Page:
Annika Sörenstam. The best golfer ever was not very good golfer in here youth (as I have heard). The best thing she loved to do was training. After a big victorious weekend she was out training monday morning
My Master Teacher of Meditation. He’s a 96 year old Thai Monk. His story is just enough contemporary mythology, hard work, challenge and great teaching methods that he has inspired me greatly.
As a soprano, I actually find many stories about the challenges that other musicians go through frustrating because I am going through them now….while I’ve already studied with a great at Meditation and learned the technique portion so it’s not such a big learning curve.
Being in the learning curve stage is very frustrating.
I read several of the already mentioned books as a kid… I’m sure they had an impact on me, especially the little Prince, Lord of the rings ( Frodo, the unlikely hero…) and later The Alchemist. But now I really find inspiration in the struggles famous singers had. Like Rene Flemings autobiography, where she says how she was almost ready to give up, cos she was rejected at auditions so many times. That really made me feel more comfortable about my own portion of unsuccessful auditions. Or joyce di donato telling a story about cracking all of the high notes in an important performance and then being praised by her teacher because she dared to try something new even if it didn’t quite work yet. These are really helpful and make me braver and more resilient
There are few blogs that I actually anticipate and read regularly, and this is one of them. I’m not a Classically-trained musician. In fact, I’m a metal guitarist, and the information here on mindset, practice, performance, etc. is priceless. Keep up the great work Noa.
My most inspiring book, growing up in the ’60s, was ‘Over My Dead Body’ by June Opie. She was a New Zealander who contracted polio on her way to England and spent considerable time in an Iron Lung as she couldn’t breathe independently and she was only capable of winking one eye to communicate. The story of her rehabilitation from such a deadly disease really affected me and was my favourite book for years.
A violinist named Rachel Barton Pine, one of the big-name tier-1 violinists who plays a 1742 Guarneri del Gesu. If anyone has had the deck more consistently stacked against her and simply refused to back down one millimeter, it’s her. And it’s not that awful train accident she had in the 90s that makes me think that of her — it’s her upbringing. She grew up poor, like the lights and phone were always being turned off poor. Her family had to choose between driving her to lessons or groceries, and when she was about 14, she was the family’s main source of support. She used to pile on a ton of makeup and play at weddings and things to make money to feed her sisters and parents. It’s crazy. Even Pine’s mother, when she realized that she had this crazy obsessed toddler in the family who couldn’t put the violin down, regarded her with some dismay, thinking to herself, “Violin is a rich child’s thing.” She should never, ever have been able to stick it out and get to where she is now — recording the Mozarts with Neville Marriner and SMitF for pete’s sake, and playing a seven figure fiddle, jetting all over the world.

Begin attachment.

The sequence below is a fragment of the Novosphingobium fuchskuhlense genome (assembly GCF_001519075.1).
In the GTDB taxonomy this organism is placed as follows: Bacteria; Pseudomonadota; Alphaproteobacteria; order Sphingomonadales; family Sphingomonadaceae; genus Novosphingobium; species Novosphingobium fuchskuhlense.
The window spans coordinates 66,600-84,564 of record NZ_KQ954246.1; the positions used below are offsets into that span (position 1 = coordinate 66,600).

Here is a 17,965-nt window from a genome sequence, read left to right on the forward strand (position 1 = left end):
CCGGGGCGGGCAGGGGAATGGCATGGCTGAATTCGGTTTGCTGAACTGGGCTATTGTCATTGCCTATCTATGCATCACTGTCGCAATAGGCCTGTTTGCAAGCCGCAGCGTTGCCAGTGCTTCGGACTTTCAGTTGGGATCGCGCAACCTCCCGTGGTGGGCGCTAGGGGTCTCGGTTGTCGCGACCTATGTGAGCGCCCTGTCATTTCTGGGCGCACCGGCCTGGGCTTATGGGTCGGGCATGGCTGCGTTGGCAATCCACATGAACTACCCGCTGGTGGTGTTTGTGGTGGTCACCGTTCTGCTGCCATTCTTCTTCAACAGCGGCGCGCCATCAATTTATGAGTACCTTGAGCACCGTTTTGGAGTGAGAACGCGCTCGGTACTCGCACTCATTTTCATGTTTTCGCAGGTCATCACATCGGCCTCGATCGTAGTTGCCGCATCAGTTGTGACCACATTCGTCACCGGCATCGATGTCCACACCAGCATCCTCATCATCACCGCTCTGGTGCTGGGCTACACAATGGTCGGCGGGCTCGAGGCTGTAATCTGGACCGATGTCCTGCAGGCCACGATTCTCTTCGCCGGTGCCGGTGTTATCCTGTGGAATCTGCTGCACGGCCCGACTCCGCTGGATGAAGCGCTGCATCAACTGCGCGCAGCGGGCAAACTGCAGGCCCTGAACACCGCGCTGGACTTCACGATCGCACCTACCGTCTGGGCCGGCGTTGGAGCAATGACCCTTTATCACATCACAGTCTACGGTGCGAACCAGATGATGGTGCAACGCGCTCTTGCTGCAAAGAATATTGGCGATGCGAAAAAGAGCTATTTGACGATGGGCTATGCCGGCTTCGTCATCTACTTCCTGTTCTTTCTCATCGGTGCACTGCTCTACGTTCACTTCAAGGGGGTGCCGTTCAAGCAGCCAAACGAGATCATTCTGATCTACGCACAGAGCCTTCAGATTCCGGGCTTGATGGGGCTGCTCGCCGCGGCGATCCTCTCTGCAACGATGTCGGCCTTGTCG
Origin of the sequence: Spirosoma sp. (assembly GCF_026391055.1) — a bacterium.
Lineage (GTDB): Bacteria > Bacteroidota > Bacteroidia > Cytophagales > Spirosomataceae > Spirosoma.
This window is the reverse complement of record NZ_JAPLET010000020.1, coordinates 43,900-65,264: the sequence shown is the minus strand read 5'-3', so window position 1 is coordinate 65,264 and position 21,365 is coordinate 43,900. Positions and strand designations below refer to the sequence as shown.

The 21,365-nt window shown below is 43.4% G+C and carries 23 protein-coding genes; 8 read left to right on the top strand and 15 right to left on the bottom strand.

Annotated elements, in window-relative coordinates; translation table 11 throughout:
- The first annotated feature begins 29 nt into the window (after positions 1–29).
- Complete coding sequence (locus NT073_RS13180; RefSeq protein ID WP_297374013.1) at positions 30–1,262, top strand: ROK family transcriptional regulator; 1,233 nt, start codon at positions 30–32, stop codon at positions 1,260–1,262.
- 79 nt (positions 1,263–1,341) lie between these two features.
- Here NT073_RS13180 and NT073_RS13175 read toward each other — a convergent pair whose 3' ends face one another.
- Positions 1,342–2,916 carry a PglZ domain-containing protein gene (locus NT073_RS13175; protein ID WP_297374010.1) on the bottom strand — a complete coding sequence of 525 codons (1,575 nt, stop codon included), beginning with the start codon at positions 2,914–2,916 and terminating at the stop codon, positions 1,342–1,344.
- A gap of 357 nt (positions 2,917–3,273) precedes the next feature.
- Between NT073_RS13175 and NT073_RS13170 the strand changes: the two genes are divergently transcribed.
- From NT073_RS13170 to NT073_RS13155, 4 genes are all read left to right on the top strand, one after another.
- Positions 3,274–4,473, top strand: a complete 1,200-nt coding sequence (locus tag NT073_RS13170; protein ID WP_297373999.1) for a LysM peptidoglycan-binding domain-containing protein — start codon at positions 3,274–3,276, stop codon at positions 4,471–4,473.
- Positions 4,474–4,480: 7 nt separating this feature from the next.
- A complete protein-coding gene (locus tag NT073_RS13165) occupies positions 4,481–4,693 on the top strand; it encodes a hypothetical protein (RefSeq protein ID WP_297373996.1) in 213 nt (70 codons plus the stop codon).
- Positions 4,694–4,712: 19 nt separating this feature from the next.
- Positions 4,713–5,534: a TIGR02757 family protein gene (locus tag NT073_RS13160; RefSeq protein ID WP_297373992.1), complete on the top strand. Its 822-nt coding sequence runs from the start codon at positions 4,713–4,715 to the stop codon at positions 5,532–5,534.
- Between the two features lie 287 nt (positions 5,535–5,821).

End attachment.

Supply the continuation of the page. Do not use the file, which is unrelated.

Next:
I tend to get sick and tired of books and TED talk pep rallies by kids from rich families who tell me to “lean in” and learn “the art of asking.” I’m sick of hearing about people who went to $80,000/yr colleges telling me how to succeed. Talk about people who were born on third base and think they hit a triple!
Pine was born a half mile from the field and on the wrong side of the tracks. She worked her ever-loving ass off to get where she is. I find stories of women who succeeded in male-dominated fields without having powerful fathers and husbands to lend them alpha-male cachet, and stories of poor kids who succeeded in traditionally monied arenas far more useful than any other kind. Making it to where Pine is now, at the pinnacle of an unbelievably exclusive profession, considering where she started out, is staggering.
Sadly, I think it hurts her somewhat, due to a previous effect you talked about where people don’t want to hear about hard work; they just want to hear about the mystical miracle prodigy. Which, to be fair, Pine was. But it’s her grit in the fact of incredible lack of financial and family support and resources that never fails to amaze me. And hot damn, but she sounds like heaven.
Being a big fan of jazz guitarist John Scofield I remember reading an old interview where he spoke about his “klutziness” being a big issue in his playing and how he compared it to some his contemporaries who he thought never seemed to have a problem with it. He also talked about how hard music is in general.
It made me feel good to know that was something he was able to overcome because it’s something I feel is an issue in my playing (among other things)!
It’s always interesting when you read about famous guitar players in that you tend to find a lot of the ones you thought were naturally gifted, did in fact just work extremely hard at learning their instrument. They may have had a predisposition towards the instrument, but they all put in lots of hours and became obsessed with playing.